Nonprofits need a “license to solicit funds” in many states. Soliciting is very broadly defined. Basically, if the organization is communicating with anyone directly (mail, email, peer-to-peer campaign, social media, etc.) and there is any kind of opportunity to donate, you need to be licensed in the state where the person receiving the communication lives. Each state has different requirements, exemptions, and renewal processes, so it is important to look at the regulations individually by state. To make matters even more complicated, different departments manage this in different states. In Michigan and Indiana, this is managed through the State Attorney General’s office. In Florida, it’s the Department of Agriculture and Consumer Services.
This is not meant to overwhelm, but to inform! Below are a few steps you can take if you are unsure of what to do next:
1. Make sure you have a license to solicit in the state your nonprofit is registered. There are some nonprofits that are exempt, so don’t panic if you aren’t licensed (for instance, in Michigan, exempt organizations include churches, some schools, and certain veterans’ organizations). Do your research on qualifications and requirements for an exemption, as you may still need to file paperwork in that state.
2. If you only solicit in a couple other states beyond your home state, google “license to solicit donations in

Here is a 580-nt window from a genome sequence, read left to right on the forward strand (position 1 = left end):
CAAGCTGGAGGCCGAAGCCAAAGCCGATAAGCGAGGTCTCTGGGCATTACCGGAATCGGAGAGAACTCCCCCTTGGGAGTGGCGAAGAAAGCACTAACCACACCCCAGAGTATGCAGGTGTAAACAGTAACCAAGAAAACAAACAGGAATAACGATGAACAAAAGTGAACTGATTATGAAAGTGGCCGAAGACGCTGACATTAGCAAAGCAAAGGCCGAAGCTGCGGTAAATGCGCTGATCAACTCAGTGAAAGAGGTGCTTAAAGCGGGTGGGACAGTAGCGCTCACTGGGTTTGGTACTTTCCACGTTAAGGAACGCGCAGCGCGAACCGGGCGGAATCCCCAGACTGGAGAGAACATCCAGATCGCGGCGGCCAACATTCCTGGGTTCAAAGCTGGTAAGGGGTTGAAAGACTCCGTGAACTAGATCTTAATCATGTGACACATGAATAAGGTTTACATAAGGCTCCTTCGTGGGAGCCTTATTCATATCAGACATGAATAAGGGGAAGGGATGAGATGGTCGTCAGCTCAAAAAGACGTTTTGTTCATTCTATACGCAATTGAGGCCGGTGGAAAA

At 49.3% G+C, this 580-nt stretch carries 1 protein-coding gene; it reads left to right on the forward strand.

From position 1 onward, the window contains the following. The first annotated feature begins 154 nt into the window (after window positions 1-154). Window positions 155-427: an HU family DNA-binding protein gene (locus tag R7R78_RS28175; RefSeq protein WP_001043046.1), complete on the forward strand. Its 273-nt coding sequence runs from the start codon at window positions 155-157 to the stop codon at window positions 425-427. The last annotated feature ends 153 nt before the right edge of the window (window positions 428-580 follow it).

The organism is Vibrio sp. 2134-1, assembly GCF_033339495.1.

3. If you solicit more broadly or have active social media fundraising where it is difficult to determine geographic reach, it might be worth engaging a partner to help! Start by consulting with your organization’s legal counsel if you have it. We have worked with the firm Copilevitz, Lam & Raney, PC, who are professionals in this space. Another great resource is Harbor Compliance. They have provided key information on Fundraising Registration Solutions as well as a Fundraising Compliance Guide.
4. If you solicit donations in a state and you aren’t licensed, you may be contacted by the state’s licensing body at some point. Our experience has always been that states are very flexible in working with you to get things rectified and are not typically punitive right off the bat.
5. Being compliant and transparent builds trust with donors – so take this seriously and commit the time to making sure you are on track!